Thirty-five years ago I began receiving love letters. I kept each of those love letters and have read and reread them again and again. Thirty years ago I married the writer of those letters. They have become my "treasured notes." Why is this so? Because those notes reveal the journey of our love relationship. For me, the Bible is God's love letter to help me develop and enhance a meaningful relationship with Him. As I read these letters daily, it should reaffirm my love for God in the same way as the letters from my wife help reaffirm my love for her. I have chosen to share with you ten ways to build a personal relationship with God through Bible Study.
1) Bible Study as Love for God
In the Bible, the book Song of Solomon passionately describes the love between a bride and bridegroom; "Thy love is better than wine" (1:2); "I am sick of love" (2:5); "My beloved is mine, and I am his" (2:16). We need to love God with a passion, a love even stronger than the love between lovers. This love is unconditional. No matter what problems or trials we may have to endure in life, nothing will affect this genuine love we have for God. The entire Bible should become a treasured love letter from God upon which to build a personal relationship with Him.
2) Bible Study as Food or Bread
Without food, no one can survive. The Bible uses many metaphors to describe God's Word as "food." Jesus declares Himself to be the "Bread of life" (John 3:35). "As our physical life is sustained by food, so our spiritual life is sustained by the word of God.... We should take one verse, and concentrate the mind on the task of [ comprehending] the thought which God has put in that verse for us" -Desire Of Ages, p.390,391.
3) Bible Study as Water
The metaphor of water is used in the Bible for cleansing. Jesus says that we are "clean through the word" (John 15:3). Paul suggests that the word of God will "sanctify and cleanse His church" (Eph. 5:26).
4) Bible Study as Seed
In the parable of the Sower (Maft. 13:18-33; Luke 8:5-8), Jesus explains that, "The seed is the word of God" (Luke 8:11).
The type and grade of soil each follower of Christ grows will determine the kind of relationship he or she will have with Christ. If our spiritual soil is fertile, then the seed of God's word will produce fruit in the life.
5) Bible Study as a Lamp or Light
Let no one doubt that this world is dark, not only with pollution and crime, but also with the darkness of sin. The word of God is the only lamp and light. "Thy word is a lamp unto my feet and a light unto mypath" (Psalm 119:105).That can dispel thedarkness in our world and lead us into the bright light of God's world (Psalm 119:105).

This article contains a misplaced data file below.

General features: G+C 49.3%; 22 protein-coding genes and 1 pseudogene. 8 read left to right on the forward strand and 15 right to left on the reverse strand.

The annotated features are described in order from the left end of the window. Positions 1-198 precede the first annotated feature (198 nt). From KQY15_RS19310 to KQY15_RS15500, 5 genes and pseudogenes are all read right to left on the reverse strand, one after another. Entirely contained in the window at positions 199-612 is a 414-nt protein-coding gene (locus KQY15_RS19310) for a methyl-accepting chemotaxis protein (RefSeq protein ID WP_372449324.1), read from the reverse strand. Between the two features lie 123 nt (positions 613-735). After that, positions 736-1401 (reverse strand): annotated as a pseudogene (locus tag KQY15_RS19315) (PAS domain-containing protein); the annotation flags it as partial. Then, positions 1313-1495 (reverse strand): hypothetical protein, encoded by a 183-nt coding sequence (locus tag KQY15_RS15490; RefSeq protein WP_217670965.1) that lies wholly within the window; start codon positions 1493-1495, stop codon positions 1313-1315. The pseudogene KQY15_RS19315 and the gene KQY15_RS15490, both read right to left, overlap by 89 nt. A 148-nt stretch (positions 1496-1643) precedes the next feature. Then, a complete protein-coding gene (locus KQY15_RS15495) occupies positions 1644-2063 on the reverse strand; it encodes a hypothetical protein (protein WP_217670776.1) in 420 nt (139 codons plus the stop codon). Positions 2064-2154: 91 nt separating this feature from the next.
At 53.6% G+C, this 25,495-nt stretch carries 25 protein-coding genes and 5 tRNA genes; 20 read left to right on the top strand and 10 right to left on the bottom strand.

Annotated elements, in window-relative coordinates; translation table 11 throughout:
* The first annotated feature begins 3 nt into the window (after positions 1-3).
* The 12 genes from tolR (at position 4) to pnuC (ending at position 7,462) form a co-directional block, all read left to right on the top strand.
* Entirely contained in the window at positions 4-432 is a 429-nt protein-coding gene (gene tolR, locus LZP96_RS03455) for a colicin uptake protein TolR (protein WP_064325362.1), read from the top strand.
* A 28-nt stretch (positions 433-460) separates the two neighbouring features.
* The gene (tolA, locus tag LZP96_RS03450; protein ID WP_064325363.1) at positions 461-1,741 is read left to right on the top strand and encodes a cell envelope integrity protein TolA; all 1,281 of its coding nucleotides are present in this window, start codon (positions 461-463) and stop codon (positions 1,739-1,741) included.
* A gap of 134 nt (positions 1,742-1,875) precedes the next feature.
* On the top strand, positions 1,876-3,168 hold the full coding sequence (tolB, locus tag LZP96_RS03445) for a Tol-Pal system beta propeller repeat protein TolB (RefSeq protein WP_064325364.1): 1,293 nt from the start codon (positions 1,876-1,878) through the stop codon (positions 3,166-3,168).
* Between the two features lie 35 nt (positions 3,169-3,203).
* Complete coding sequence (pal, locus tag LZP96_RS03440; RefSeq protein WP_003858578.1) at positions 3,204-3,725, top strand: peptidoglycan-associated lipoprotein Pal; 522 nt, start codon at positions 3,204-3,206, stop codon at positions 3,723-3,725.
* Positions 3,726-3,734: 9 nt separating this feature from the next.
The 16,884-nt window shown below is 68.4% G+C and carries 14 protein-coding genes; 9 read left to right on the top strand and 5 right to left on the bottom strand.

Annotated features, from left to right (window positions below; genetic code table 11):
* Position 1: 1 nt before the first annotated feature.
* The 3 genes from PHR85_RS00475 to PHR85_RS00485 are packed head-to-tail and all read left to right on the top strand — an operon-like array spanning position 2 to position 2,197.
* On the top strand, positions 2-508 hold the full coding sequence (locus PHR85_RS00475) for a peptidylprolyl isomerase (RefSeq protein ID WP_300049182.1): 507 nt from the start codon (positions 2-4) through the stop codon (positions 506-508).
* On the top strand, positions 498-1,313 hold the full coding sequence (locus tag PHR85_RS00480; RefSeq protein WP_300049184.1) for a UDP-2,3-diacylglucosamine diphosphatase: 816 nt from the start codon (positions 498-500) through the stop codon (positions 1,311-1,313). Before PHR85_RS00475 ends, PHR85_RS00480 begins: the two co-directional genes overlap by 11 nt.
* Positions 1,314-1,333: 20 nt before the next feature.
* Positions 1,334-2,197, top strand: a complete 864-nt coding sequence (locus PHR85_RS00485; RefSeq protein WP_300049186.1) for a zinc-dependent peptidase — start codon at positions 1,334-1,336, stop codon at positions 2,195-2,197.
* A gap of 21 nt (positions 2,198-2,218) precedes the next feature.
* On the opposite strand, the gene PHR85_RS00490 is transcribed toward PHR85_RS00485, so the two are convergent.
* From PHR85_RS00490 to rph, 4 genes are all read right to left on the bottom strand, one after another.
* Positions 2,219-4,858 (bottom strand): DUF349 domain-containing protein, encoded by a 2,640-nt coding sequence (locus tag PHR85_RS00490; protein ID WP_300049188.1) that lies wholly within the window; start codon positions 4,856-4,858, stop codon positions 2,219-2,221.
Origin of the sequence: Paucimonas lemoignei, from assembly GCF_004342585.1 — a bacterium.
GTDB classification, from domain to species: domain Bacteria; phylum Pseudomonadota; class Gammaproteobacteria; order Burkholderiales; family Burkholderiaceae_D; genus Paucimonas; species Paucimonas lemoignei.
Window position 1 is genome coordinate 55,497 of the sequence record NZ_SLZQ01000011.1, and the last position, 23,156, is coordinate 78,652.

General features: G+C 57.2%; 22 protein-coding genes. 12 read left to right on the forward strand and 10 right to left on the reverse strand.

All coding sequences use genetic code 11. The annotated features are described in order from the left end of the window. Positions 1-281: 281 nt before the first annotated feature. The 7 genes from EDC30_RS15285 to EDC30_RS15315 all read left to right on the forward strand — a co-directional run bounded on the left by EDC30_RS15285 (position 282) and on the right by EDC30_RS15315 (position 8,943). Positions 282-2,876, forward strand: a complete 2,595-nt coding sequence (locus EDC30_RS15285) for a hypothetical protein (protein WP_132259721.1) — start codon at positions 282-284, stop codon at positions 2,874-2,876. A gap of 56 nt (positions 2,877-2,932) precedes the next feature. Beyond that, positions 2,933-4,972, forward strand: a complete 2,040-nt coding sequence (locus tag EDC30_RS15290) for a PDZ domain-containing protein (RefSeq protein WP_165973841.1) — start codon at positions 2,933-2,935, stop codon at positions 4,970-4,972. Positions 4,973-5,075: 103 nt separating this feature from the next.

6) Bible Study as a Mirror
James shows us how to build a personal relationship with Jesus by using the word of God as a mirror to show us our true selves and the need to model the perfect image of Christ (James 1:23-25).
7) Bible Study as a Hammer
Some of us have hardened hearts because of our pride and therefore only the word of God as a hammer can break our hearts of rock (Jer 23:29).
8) Bible Study as Fire
This shows one of the beneficial effects of Bible study. It is "as a burning fire shut up in my bones" (Jer 20:9; Jer. 23:29). As this"fire" burns sin out of our lives, our experience with Christ will become purified.
9) Bible Study as a Sword
The word of God is "quick, and powerful, and sharper than any two-edged sword" (Heb.4:12), that cuts away the impurities of sin from our conscience.
10) Bible Study as Buried Treasure
There is a story from ancient Greece of the rich farmer who on his deathbed told his sons that his treasure was buried in the field and that to be rich, they should dig for it. When the father died, the sons carefully and thoroughly dug up the field, yet they found no buried treasure. In the spring they abandoned their search. With the fields so thoroughly plowed, the sons decided to plant corn. Ah! The father's plan worked. Because of the rich harvest of corn the sons became wealthy.
As followers of Christ we, too, are encouraged to search for buried treasure in the word of God (Matt. 13:44). You may ask, "How do I start?" Start with the book of Mark, which deals with the earliest record of the inspiring life of Jesus Christ.
Matthew is ideal for the parables of Jesus. Luke is known as the church historian and therefore his two books, Luke and Acts are helpful to understand the development of the early church. The book of John shares insight on the divinity of Christ.
Other treasures can be found by reading Bible biographies, themes, promises, events and prophecies or systematically digging for treasures in each book of the Bible.
Whitford A. Shaw is pastor of the Seventh-day Adventist Church in Lincoln, RI.